Evidently there is a message circulating on Facebook stating that everything you’ve ever posted will become public tomorrow. People are even encouraged to copy and paste the text jargon and repost it. This message and the content in it is a hoax and no such deadline exist. So there is no need to repost the message. It is believed that the post originated from when Facebook got its IPO in 2012. Mark Zuckerberg and Facebook have also made the statement that they have made no such deadline.
For some long time now, scammers have been calling or displaying a popup message on PCs with the threat that their computer access will be restricted if they don’t call a number and make a payment. According to the New York Times, this official looking message has been traced to a scam operation in Mumbai, India – which is the main hub for call centers. Real tech support people are moonlighting with this scam. Microsoft says that 20% of users actually call the number, and 6% actually give them money through a credit card, along with giving them remote access to their computer. And that’s when the real malware gets installed. Thankfully police have shut down many of these operations in recent days.
Marriott just announced this past week that they learned about a security breach from four years ago. On top of that, 500 million users are affected. For 327 million guests, the exposed information include names, phone numbers, email addresses, passport numbers, and arrival and departure information. For millions of others guests, credit card numbers and expiration dates were compromised. Marriott says that it will begin emailing guests that were affected by the breach.
If you go to answers.kroll.com, you can read their story and what they’re doing. They are also going to give users free monitoring for a year.
A couple of weeks ago, there was a bitcoin scam happening on twitter. Scammers were hijacking the twitter account of celebrities and various people claiming they were giving away free money. All you had to do was submit a small payment to verify who you are and of course, it was a scam.
Now this scam is back in different forms on Facebook. One example is an ad on Facebook looking like it is from CNBC promoting an investment opportunity in a new crypto-currency. All you have to do is submit our credit card information in order to invest. Of course there is no new crypto-currency. Beware of these ads and similar ones. It all goes back to that expression that if something is to good to be true, then it probably is.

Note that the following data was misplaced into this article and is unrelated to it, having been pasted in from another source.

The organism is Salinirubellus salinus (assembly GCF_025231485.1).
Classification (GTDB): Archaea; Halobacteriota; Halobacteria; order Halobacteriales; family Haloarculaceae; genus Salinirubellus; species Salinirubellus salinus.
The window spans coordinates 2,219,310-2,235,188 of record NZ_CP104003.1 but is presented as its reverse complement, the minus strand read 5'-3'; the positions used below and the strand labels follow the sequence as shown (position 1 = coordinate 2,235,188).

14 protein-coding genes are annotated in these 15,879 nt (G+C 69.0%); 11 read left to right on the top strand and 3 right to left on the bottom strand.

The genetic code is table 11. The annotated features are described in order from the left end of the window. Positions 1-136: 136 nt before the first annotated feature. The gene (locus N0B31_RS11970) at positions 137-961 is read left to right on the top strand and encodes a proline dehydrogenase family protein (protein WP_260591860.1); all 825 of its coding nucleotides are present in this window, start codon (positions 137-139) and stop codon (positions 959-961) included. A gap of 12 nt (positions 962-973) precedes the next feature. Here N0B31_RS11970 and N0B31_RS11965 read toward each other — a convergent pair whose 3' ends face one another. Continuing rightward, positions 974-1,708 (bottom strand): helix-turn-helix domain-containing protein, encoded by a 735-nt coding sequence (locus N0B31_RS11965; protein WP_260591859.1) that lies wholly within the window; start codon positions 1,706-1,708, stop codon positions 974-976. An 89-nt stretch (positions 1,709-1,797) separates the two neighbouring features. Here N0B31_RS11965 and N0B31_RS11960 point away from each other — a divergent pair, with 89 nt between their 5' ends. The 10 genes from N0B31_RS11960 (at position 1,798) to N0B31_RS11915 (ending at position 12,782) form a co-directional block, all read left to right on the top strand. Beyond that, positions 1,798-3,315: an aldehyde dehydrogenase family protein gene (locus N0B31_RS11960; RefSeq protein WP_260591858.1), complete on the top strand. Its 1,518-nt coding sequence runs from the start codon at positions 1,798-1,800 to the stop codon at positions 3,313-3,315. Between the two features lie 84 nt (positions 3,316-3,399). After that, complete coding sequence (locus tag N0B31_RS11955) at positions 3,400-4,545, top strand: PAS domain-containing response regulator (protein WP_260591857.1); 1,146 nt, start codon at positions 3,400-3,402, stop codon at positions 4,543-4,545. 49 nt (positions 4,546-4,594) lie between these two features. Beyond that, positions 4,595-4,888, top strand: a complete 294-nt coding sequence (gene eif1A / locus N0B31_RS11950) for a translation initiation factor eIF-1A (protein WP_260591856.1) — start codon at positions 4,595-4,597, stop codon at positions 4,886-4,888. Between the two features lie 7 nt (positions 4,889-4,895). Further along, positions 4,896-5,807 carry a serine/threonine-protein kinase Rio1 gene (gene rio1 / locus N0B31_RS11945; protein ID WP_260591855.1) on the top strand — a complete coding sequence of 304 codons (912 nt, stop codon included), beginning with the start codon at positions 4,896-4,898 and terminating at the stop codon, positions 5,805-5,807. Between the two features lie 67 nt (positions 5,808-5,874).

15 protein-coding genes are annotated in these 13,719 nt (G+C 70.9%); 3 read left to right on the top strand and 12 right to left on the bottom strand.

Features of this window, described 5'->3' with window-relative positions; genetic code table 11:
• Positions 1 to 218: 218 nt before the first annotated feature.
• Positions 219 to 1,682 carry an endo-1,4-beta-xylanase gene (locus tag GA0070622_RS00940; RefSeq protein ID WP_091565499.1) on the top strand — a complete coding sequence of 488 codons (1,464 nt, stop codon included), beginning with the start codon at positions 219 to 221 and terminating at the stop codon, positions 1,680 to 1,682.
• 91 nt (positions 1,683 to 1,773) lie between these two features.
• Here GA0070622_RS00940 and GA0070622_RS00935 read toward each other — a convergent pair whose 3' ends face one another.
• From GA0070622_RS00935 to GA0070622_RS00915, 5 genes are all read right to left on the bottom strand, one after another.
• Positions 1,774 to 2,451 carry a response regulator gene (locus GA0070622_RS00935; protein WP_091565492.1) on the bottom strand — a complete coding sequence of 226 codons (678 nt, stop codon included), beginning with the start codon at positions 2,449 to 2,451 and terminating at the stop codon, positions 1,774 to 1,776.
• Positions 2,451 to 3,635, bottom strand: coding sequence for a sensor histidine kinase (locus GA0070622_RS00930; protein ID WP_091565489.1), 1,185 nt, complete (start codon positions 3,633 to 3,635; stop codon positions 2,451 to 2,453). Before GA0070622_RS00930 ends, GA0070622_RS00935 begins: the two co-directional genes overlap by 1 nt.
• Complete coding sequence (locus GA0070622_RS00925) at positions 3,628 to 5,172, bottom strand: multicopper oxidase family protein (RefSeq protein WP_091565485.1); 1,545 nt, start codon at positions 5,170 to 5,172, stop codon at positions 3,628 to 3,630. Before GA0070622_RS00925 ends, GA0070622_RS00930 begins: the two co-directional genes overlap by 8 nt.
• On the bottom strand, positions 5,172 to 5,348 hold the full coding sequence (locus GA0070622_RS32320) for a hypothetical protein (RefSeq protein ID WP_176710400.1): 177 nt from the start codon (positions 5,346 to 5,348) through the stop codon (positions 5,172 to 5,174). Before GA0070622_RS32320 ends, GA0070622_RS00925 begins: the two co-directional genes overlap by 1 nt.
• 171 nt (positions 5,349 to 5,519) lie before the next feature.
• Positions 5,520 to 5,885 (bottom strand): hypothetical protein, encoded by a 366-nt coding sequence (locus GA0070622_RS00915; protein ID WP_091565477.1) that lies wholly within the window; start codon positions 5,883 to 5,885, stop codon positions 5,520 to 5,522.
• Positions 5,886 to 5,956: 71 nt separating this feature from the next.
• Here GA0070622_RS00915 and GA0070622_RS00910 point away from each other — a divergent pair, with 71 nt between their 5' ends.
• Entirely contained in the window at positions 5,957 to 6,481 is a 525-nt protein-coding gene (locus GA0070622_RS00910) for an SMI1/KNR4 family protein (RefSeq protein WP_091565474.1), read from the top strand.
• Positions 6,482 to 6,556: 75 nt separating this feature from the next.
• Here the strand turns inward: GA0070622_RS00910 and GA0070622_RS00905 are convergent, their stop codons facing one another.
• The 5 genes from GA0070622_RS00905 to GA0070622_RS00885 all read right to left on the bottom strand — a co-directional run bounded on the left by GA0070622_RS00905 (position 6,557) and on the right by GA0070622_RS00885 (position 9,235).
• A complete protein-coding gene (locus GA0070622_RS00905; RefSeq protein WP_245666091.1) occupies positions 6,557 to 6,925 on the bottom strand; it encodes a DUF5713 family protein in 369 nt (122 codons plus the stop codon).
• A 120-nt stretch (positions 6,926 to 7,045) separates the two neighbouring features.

Quick Tip: As you start diving into Cyber Monday, be aware of the various scams that are sure to be out there. This is the time of year where hackers and scammers will really throw out fake links and offers in order to get you to click and get your personal information. They can come in the form of too good to be true offers, emails saying that you spent $1000 on something that you didn’t in order to get you to click on a link, or idiots pretending to be legit companies like Best Buy just to get you to submit your credit card number. These cons know how naive people are and will use to Cyber Monday to take advantage of that fact.?Beware, be careful, and above all have fun shopping!!
Yahoo has recently agreed to pay $50 worth of damages to 200 million people in the US and Israel, whose personal data was breached. On top of that, Yahoo has to provide credit monitoring services for two years. Since 2013, Yahoo has had a history of being hacked and breached on multiple occasions. Since Verizon purchased Yahoo last year, Verizon will have to pay half of the settlement.
United States Pentagon recently experienced a security breach in their systems. Items such as military weapons systems have been compromised. As this point, U.S. government officials are trying to figure the source of this attack and how to prevent it from happening in the future. I feel the moral of the story is we should always take every precaution to protect ourselves and our data. The fact of the matter is if the U.S. Pentagon can get hacked, then any one of us can get hacked.